There is a story to this food
Rajeshwari Puthalapattu specialises in Chittoor district cuisine – which does come under the umbrella of Rayalaseema, but isn’t so generous with the chilli, has Tamil influences, is unique on its own, and goes much beyond ragasangati and natukodipulusu. She will soon be launching her book of heirloom recipes...
For some time now, the hotels and restaurants in Hyderabad, have been celebrating regional and micro cuisines, and in the process, the many myths about the not so well-explored food cultures are being dispelled, and it has been exciting to explore the culturally rich and unique flavours.
Rayalaseema Ruchulu (RR), the standalone specialty restaurant popular for launching region-specific cuisine for the first time in Hyderabad, teamed with home chef Rajeshwari Puthalapattu to bring together unique recipes from Chittoor district – which does come under the umbrella of Rayalaseema cuisine, but isn't so generous with the chilli, has Tamil influences, is unique on its own, and goes much beyond ragasangati and natukodipulusu that we usually associate with Rayalaseema cuisine. Use of coconut, peanuts etc, make the recipes tasty and nutritious.
"There are even 100-year-old recipes that I cooked for the food festival, which I have learnt from my mother-in-law. We are getting carried away by fast food, and foreign cuisines.
It's time we looked within and enjoyed the goodness of our food," shares Rajeshwari, who in addition to serving the not so familiar, yet delicious dishes, but also spells out the health benefits packed within, making the food even more enticing.
TekkaliRasam (tomato rasam) and the spicy and flavourfulNendrikayarasam (crab soup) are known to be detoxifying and the latteris full of calcium and Omega-3 fatty acids.
Even the sweetmeats like the kobbari mithai, allam sugar candy spell goodness with taste. While the preparations balance the spice, flavour and tradition, what makes the heirloom recipes even more attractive are the age-old names of the dishes that exude nativity – Masalavadalakarampulusu, Botinanchu, NethiliPakodi, Kallapulusu, Kodikheemaundalu, Antumamidichepalapulusu, made just the way she learnt it, makes this micro cuisine mouthwateringly delicious.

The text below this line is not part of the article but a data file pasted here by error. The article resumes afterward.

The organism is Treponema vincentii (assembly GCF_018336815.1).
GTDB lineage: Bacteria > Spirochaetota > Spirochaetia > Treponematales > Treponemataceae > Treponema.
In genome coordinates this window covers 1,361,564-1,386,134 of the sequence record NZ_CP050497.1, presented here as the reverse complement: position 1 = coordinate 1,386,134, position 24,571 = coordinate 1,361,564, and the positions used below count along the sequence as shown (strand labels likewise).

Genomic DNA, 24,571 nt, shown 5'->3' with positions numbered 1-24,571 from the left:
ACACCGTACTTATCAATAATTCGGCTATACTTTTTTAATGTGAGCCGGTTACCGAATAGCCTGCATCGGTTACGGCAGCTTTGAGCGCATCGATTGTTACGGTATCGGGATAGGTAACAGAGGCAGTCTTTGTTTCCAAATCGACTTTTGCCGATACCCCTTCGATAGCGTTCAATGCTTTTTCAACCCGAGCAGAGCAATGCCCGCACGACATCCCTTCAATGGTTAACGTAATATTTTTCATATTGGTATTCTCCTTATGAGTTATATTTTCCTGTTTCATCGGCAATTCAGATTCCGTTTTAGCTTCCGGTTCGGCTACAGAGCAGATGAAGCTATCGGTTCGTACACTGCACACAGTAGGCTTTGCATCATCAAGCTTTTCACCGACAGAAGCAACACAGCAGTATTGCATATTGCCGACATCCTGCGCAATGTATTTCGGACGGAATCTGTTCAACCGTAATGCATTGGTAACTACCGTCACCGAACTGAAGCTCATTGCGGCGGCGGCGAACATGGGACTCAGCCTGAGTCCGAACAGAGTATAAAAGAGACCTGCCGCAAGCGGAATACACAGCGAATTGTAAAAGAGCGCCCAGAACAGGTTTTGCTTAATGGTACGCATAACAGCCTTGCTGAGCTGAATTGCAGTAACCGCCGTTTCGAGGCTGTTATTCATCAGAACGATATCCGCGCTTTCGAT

Afterall if the food is tasty and it has a story, it sure becomes the most exotic combination, that this chef has nailed, aptly. "In Chittoor, we are food lovers – nanchukotaniokati, karakaraladataanikiokati, kalapataanikiokati (we need one as a side dish, one for the crunch, one to be mixed with rice and so on)…Our meals are elaborate," explains Rajeshwari Puthalapattu, who is in the process of bringing out a cookbook. She regularly shares her food stories on social media and foodie forums.
Her passion for the cuisine, her eagerness to save traditional recipes, and love for cooking are on display at 'Aha Rayalaseema' – the promotion that will go on till November 10 at all branches of Rayalaseema Ruchulu.
This is one cuisine that shows equal love for vegetarian and non-vegetarian dishes, and you will see 50 of those dishes on the buffet menu at the Jubilee Hills branch, while the others will feature the dishes on a thali.
'Bhojanamnachinda. Ayithenaakadupunindipoyindi' (my stomach feels full, if you liked the food – an expression that says she is happy to see people love her food), she smiles as we relish the MarwalKodi Pulao, wondering if you still have someplace left for that Goruchikkudunanchu that she made as a side dish plus the desserts that cannot be missed.
By the way, there is a story to this Kodipalao too….it is made after 30 days of abstinence from non-vegetarian food following a wedding at home. Now, that is one dish to come back to.